AAAASF Underscores Importance of Spore Testing as Part of its Patient Safety Initiatives

GURNEE, Ill. -- With the renewed industry-wide initiative to reduce the incidence of infections resulting from improperly sterilized equipment, the American Association for Accreditation of Ambulatory Surgery Facilities' (AAAASF) is reiterating the role of its Standard 220-040 in promoting patient safety. The AAAASF standard mandates that "a weekly spore test is performed and the results filed for each autoclave." AAAASF maintains that despite some industry discussion about how often spores should be tested, the association's recommendations for weekly spore testing conform with the recommendations of the Occupational Safety and Health Administration (OSHA), Centers for Disease Control and Prevention (CDC), Joint Commission on the Accreditation of Healthcare Organizations(JCAHO), Association of periOperative Registered Nurses (AORN), American Hospital Association (AHA), and many insurance companies.

"We recognize that our gold standard of 100 percent compliance may seem overly stringent at times, but healthcare professionals should not compromise on patient safety. While it may seem unrealistic to smaller facilities, like fertility clinics that make less frequent use of the autoclave, to conform with the standard, the AAAASF board has continually supported strict regulations to verify that every facility's sterilization process is destroying microorganisms and spores," said James A. Yates, MD, president of AAAASF.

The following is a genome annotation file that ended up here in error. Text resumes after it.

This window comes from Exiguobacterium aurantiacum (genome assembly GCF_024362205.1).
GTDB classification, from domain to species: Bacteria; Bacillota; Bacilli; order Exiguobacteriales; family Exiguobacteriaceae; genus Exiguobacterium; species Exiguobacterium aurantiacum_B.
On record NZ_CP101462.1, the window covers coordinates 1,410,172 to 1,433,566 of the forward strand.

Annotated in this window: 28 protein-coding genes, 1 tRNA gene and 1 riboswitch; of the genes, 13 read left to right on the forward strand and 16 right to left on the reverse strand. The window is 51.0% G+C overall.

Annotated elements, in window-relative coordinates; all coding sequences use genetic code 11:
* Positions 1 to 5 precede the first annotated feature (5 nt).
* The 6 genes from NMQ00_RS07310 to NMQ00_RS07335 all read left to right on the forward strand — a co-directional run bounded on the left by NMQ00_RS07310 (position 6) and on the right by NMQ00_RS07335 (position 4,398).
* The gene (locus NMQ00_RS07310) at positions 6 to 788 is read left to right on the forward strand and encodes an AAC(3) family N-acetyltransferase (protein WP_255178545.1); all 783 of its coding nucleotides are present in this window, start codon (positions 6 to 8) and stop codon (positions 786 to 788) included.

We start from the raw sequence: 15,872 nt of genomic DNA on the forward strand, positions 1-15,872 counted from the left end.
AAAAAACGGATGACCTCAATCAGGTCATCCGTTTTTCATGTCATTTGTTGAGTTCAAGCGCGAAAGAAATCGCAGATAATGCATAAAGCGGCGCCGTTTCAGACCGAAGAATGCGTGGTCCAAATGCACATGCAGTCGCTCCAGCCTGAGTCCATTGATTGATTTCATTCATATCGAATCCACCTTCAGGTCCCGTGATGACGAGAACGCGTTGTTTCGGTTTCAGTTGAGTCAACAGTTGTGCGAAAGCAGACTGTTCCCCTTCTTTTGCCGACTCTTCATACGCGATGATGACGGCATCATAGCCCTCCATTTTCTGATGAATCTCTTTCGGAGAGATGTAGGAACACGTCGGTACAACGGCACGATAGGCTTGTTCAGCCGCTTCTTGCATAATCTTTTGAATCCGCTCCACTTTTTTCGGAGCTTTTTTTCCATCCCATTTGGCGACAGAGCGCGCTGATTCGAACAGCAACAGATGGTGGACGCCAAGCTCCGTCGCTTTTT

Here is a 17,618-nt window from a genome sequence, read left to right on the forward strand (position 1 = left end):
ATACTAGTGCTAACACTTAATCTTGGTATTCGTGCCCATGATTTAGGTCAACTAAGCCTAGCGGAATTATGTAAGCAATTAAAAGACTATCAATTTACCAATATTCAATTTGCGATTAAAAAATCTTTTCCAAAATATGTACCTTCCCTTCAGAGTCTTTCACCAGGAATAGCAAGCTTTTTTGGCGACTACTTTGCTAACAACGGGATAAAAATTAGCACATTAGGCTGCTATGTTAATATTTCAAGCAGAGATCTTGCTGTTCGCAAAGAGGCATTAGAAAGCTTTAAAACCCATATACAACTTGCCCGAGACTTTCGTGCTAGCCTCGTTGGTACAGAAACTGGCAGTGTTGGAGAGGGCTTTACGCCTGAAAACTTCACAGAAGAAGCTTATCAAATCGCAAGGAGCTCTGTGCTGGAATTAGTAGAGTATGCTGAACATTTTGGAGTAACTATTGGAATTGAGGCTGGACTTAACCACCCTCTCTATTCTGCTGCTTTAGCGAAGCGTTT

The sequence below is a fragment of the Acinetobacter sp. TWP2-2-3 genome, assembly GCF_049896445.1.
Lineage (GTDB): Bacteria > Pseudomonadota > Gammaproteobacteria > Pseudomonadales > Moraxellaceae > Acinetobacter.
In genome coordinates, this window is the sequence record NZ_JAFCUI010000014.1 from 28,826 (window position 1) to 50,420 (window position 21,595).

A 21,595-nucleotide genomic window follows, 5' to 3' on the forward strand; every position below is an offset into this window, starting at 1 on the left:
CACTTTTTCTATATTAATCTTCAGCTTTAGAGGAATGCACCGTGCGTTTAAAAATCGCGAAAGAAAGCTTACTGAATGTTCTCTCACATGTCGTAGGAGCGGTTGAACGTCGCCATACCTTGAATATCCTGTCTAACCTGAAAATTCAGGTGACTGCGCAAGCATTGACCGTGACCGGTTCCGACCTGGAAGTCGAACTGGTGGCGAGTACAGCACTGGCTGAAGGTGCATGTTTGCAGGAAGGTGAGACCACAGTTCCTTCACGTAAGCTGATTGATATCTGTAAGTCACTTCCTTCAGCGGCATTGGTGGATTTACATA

Recognizing that compliance to the weekly spore testing may add additional operating costs to a facility, Confirm Monitoring System of Englewood, Colo. offers a discounted spore testing program which includes free reminders to ensure that accredited facilities don't miss a test and jeopardize their accreditation.

Participating AAAASF facilities receive written quarterly test reports, and a facility that is self-evaluating or preparing for an on-site inspection, can confidentially view and print their test results anytime by visiting the lab's Web site. For more information, visit the AAAASF site at http://www.aaaasf.org

Source: American Association for Accreditation of Ambulatory Surgery Facilities, Inc.

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